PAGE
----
Those professional mourners busy lamenting the current state of the poetry union—too many MFAs, too many first book prizes, too many first books, too many books—will be delighted (or perhaps vexed) to discover poet Shin Yu Pai. Though Equivalence was published by the perspicacious La Alameda Press without the occasion of a prize, Pai attended an MFA program and the book was nourished by a state grant and a visit to the MacDowell colony. And guess what? It’s a terrific, original, clean-lined book, which delivers quite a lot of substance with its polished style—more proof that the institutional support system helping young writers can be good, as opposed to deadly, for poetry.

Shin Yu Pai is also a visual artist—a photograph of hers serves as the book’s frontispiece—and most of these pieces are to some degree ekphrastic. Her descriptive strategies make the source paintings, scrolls, photographs, and sculptures tangibly present, even to those who aren’t familiar with them; then, with flickering subtlety, she shifts aesthetic frames back and forth, placing her speaker and her reader now inside, now outside the works at hand. In “The Gathering at the Orchid Pavilion,” the speaker minutely notes the space:

Entering a darkened room
to pass between sixteen pillars
of equal height and depth,
ten feet high and one foot square

I place my hand against the grain
hold my ear to a pillar
listening for something
like the sound of trees.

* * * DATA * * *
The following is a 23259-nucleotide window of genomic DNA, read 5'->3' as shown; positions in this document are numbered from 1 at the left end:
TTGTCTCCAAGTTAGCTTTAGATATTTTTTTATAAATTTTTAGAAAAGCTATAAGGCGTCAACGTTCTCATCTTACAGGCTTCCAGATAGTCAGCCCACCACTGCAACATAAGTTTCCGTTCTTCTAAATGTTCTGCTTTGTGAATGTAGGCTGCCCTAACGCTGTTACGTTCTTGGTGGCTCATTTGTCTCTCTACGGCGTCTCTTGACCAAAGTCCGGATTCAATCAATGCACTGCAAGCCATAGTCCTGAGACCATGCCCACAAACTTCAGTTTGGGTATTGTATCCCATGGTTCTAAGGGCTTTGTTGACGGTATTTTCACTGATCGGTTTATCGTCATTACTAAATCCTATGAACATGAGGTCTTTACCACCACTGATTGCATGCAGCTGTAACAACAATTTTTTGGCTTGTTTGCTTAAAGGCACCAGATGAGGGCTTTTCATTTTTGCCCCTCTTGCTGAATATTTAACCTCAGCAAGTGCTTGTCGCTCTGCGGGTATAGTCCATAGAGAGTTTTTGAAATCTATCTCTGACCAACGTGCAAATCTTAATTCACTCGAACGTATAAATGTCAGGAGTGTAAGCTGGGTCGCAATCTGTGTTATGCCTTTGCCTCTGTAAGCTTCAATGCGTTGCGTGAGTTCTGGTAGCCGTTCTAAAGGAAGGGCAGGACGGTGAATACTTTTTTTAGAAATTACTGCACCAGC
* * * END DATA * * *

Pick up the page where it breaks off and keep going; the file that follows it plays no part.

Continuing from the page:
This plainspoken yet elegant tone continues, cataloguing “the shine of moss,” “bearded scholars on blankets”; although we are told of “six folded screens/ colored ink and gold on silk,” it is not till the speaker’s breath “clouds the casing” and “the door of the gallery opens” that we realize the speaker has entered not the ‘Orchard Pavilion’ but a gallery where a representation of ‘the Orchard Pavilion’ hangs. This trompe l’oeil effect is both striking and rigorous, briefly allowing us the sumptuous texture of art but denying us the fantasy of dwelling in it.

The borders of art and life are less concretely drawn elsewhere, and one gets the feeling that Pai would like life to resemble art, by means of cultural tradition or religious discipline. These themes underwrite the lovely ‘Cormorant Fishing,’ in which history, art history, lantern making and a fisherman’s unusual method all take turns holding the place of the represented and the real:

six fish pulled from one bird’s throat
ten from another; the evening catch yields
forty pounds of iridescent fish

scales, silver glow on board the boat deck
refracting light transmitted through paper
lanterns illuminating an inner world.

Is this vibrant scene iconography on a paper lantern? Or does the lantern light the ‘real’ scene? The poem opens: “Summer signified for 1,200 years/with the appearance of long boats/adrift along the Nagara River.” Is summer ‘signified’ in the context of art featuring the river, or on the actual river? Given this double context, is the fisherman’s work both life AND art, ‘signifying’ summer even as he plies his trade?